Senate 101: An Orientation for New Lawmakers

On Nov 7, nine people woke up with a new title: Missouri senator-elect. As they join the ranks of the Missouri Senate, these men and women will each represent about 175,000 people. Together, 34 citizen-legislators will make decisions that affect the lives of more than 6 million Missourians.

It’s an awesome responsibility and one that comes on quickly. Barely 60 days separate election night from oath of office. How does one prepare to become a Missouri senator?

Director of Senate Research Jim Ertle reviews the process of preparing bills with Sen.-elect Eric Burlison during a new senator orientation at the Missouri State Capitol.
Director of Senate Research Jim Ertle reviews the process of preparing bills with Sen.-elect Eric Burlison.

Fortunately, new lawmakers have help getting acclimated. In the weeks before the General Assembly convenes on Jan. 9, senators-elect and their staffs learn from a cadre of past and present legislators and Senate staff members with years of experience. The Missouri Senate’s new member and staff orientation is an intense and information-packed primer on the ways of the state’s upper legislative chamber.

“Nothing in life prepares a person for the job of state senator,” said Secretary of the Senate Adriane Crouse. “Every two years, we host this new member orientation to help bring new senators up to speed. We pack a lot in, and we hope that when we’re done, senators feel a bit better prepared to go to work.”

Of the nine newly elected senators this term, four have no prior experience in the General Assembly. Five others previously served in the Missouri House of Representatives, but may not be thoroughly versed in Senate procedures. Another former House member joined the Senate through a special election after the close of the 2018 session.

Two day-long sessions help bring these newcomers up to speed. The orientation addresses everything from the basics of managing an office to the complexities of lawmaking. As with any new job, there are routine details involving phones, computers, parking, accounting procedures and human resources paperwork. Much like the first day of school, senators-elect find their new desks and pose for pictures. Those mundane matters are quickly overshadowed by the intricacies of the legislative process.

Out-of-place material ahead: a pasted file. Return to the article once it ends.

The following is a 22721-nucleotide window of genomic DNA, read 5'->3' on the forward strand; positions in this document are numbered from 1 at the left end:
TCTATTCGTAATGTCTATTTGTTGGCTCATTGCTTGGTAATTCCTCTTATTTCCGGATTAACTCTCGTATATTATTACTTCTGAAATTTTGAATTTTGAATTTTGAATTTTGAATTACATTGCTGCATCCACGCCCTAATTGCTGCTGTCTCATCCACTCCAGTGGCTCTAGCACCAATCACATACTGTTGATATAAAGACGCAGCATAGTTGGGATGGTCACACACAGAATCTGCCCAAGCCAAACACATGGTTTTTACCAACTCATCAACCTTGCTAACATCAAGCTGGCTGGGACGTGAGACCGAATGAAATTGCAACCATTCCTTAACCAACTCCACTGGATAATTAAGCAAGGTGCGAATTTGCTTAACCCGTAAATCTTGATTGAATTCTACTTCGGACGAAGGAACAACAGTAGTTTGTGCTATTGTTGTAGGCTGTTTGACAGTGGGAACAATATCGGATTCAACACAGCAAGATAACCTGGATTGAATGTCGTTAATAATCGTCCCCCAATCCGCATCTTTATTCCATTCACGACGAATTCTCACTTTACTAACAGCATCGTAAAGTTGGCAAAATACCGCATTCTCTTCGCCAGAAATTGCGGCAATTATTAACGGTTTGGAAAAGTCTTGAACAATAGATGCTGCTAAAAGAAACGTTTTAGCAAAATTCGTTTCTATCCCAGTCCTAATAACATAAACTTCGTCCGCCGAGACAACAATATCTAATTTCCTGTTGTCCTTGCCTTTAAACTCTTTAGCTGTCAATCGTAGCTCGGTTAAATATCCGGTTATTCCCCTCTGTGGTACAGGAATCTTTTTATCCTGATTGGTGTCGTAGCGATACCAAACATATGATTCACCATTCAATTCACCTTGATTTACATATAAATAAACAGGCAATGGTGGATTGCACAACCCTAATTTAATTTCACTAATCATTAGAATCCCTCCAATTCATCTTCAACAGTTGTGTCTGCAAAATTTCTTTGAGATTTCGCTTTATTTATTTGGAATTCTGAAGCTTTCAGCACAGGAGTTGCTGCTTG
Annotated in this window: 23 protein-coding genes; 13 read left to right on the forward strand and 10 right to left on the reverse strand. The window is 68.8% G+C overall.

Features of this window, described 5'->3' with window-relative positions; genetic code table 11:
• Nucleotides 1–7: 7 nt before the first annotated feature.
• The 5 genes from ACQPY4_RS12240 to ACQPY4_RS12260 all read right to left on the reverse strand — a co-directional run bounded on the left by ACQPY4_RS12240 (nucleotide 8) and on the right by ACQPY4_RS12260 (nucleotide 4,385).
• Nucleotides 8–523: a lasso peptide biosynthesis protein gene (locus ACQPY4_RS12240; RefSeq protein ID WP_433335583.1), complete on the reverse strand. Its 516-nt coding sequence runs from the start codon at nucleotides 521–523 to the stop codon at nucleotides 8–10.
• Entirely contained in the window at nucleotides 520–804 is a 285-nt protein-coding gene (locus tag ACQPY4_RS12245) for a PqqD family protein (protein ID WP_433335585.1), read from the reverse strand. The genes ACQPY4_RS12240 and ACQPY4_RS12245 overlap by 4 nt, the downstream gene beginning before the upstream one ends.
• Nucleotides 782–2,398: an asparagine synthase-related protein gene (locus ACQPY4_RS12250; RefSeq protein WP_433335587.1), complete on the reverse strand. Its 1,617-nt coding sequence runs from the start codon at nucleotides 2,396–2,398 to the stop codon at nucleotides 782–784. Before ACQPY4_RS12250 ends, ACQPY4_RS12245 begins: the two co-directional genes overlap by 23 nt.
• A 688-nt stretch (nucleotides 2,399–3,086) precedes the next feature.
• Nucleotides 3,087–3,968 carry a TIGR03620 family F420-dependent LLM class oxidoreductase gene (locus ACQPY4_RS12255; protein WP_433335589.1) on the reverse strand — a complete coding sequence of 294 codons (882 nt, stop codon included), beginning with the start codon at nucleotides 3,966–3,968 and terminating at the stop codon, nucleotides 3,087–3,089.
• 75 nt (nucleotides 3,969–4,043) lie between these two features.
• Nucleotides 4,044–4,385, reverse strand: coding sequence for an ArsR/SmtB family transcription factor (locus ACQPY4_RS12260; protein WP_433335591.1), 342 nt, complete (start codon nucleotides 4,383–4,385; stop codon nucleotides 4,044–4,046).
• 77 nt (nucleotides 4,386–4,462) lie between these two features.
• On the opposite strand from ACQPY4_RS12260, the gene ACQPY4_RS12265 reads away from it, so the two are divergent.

Sen.-elect Tony Luetkemeyer, right, discusses floor activity and decorum with Missouri Senate Sergeant at Arms Bill Smith.
Sen.-elect Tony Luetkemeyer, right, discusses floor activity and decorum with Missouri Senate Sergeant at Arms Bill Smith.

During their orientation, the newly elected senators receive a crash course on the legislative process. How does a bill become law? What are the responsibilities of the various committees? Are there rules, written or unwritten, governing how a senator behaves and interacts with his or her fellow lawmakers?

These and many other topics are crammed into the fast-paced orientation that includes presentations by Capitol employees and Senate leaders, including the president pro tem, as well as majority and minority party floor leaders.

Clearly, there is much to learn.

The secretary of the Senate outlines the mechanism of filing bills and presenting them in printed form. The director of Senate Research describes the work his staff of lawyers and subject experts must complete before a bill is ready for consideration. The state budget and the appropriations process are explained. Attendees are briefed by the director of the Missouri Ethics Commission, and an FBI agent speaks about laws governing interaction with special interest groups.

“These legislative veterans bring a wealth of experience to the discussion,” said Sen.-elect Eric Burlison, R-Battlefield. “They are able to convey their love and respect for the Missouri Senate and instill that same pride and sense of honor to the new members. It’s a great way of passing on the culture of the Senate to myself and my new colleagues.”

The education continues even after the start of the legislative session. In mid-January, senators will convene for a mock session so new members can practice legislative procedures on the Senate floor.

While no training can cover everything a citizen legislator will encounter, the new member and staff orientation conducted by the Missouri Senate goes a long way toward ensuring a smooth start to the legislative session. Thanks to this effort, newly elected senators will enter the marble columned chamber of the Missouri Senate better prepared to take on the critical task of representing their constituents.

The First Regular Session of the 100th General Assembly of the State of Missouri convenes at noon on Jan. 9. For more information about the Missouri Senate, log onto